January was a great start to the year for me! Maybe I was thinking that there’s no way that I’m going to keep up this reading streak, but I don’t know guys… it’s become quite a habit within the past 6 weeks! Maybe I should’ve pursued running in the same way I pursued this habit but then again, I was a natural reader and I can’t say the same for running.
I briefly mentioned the other day to my roommate how I’ve accidentally read 6 books by mid-January and she nodded knowingly and said, “Yeah, that’s what happens when that’s all you do.” I love knowing which people think highly of my social life and which do not.
Yes Please by Amy Poehler
my rating: 5/5
Contrary to what many people have said about Amy’s autobiography, I really enjoyed it. I’m hesitant to label it an autobiography and would choose inspirational/motivational (because we have genres like that these days) over it. Rarely do I read something that simultaneously calls me to action while making me embarrassed of everything I haven’t yet accomplished, but this did exactly that in ways that did not make any sense whatsoever. Halfway through, I wanted to join the nearest improv group and live in the nastiest apartment Austin had to offer. Jokes aside, Amy does seem like the nicest person who has spent more than two decades dedicated to her craft—all while loving every moment.
I would really stress that I recommend listening to the audiobook (free Audible trial) vs. reading it. I think Amy excels in the verbal rather than the written and there were many moments while listening when I wondered how it translated onto the page.
- “I believe great people do things before they are ready. They do things before they know they can do it. Doing what you’re afraid of, getting out of your comfort zone, taking risks like that—that’s what life is. You might be really good. You might find out something about yourself that’s really special and if you’re not good, who cares? You tried something. Now you know something about yourself.”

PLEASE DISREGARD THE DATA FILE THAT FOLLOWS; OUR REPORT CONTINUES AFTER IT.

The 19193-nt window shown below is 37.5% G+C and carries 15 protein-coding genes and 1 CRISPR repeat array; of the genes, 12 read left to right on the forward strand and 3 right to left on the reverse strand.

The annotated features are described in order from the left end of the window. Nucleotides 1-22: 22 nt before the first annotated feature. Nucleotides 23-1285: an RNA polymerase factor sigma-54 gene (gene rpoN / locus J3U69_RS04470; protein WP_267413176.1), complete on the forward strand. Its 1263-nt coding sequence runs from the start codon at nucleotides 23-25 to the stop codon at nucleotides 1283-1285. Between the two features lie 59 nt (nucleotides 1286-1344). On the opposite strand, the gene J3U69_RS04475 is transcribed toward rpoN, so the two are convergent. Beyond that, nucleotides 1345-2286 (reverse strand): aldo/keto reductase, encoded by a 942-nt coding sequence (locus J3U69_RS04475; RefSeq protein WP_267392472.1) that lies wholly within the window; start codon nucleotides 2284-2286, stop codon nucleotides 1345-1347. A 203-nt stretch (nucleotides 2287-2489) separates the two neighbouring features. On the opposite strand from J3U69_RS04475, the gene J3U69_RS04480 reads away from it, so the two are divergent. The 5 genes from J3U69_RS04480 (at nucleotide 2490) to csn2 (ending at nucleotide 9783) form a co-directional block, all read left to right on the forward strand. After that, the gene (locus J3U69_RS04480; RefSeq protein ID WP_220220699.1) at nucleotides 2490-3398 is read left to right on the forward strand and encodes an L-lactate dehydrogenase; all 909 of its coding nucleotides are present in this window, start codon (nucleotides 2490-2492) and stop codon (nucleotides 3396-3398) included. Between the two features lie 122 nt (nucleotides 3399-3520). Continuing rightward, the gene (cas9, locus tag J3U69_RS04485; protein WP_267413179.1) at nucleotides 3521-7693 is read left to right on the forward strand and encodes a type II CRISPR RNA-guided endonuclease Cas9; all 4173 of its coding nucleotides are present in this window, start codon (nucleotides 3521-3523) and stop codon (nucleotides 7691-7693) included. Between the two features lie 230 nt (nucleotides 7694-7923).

- “I want to be around people that do things. I don’t want to be around people anymore that judge or talk about what people do. I want to be around people that dream and support and do things.”
- “If you are lucky, there is a moment in your life when you have some say as to what your currency is going to be. I decided early on it was not going to be my looks… Decide what your currency is early. Let go of what you will never have. People who do this are happier and sexier.”
I’ve Got Your Number by Sophie Kinsella
my rating: 3/5
My first foray into any Kinsella book and I see what all the fuss is about. It was an entertaining and fast read; I left to book thinking wow, that was a new take on romance only to almost completely forget the plot when I came back to write this roundup. I remember liking it, though, and would recommend it for a enjoyable page-turner.
On Writing by Stephen King
my rating: 5/5
Not sure if I read the one linked, the 10th anniversary one, but this was another one of those autobiographies/self-help books that pushed the boundaries of convention. This book is definitely a catchall answer to the questions he’s been posed over the years, undoubtedly about the pace at which he writes, churning out book after book at superhuman speed. (Maybe my roommate would also like to say to him, knowingly, “Well, when all you do is write…“) I’ve gained a lot of respect for Mr. King through his demonstrated passion of writing. Did you know that he’s been submitting manuscripts since 15 years old?
- “One of the really bad things you can do to your writing is to dress up the vocabulary, looking for long words because you’re maybe a little bit ashamed of your short ones.”
- “I knew [instrument was not his passion], not because Owen stopped practicing, but because he was practicing only during the periods Mr. Bowie had set for him.”
- “Life isn’t a support-system for art. It’s the other way around.”
Can You Keep A Secret? by Sophie Kinsella
my rating: 3.5/5
I went back. I liked this one a bit more than the other one, for sure. I know this because I was openly weeping during some of the parts and can still remember why. This book had a lot more character and it made me care more for its characters. Plot-wise it’s very typical romance in the way that it’s an average scenario turned lovey. More recommendable than the other one.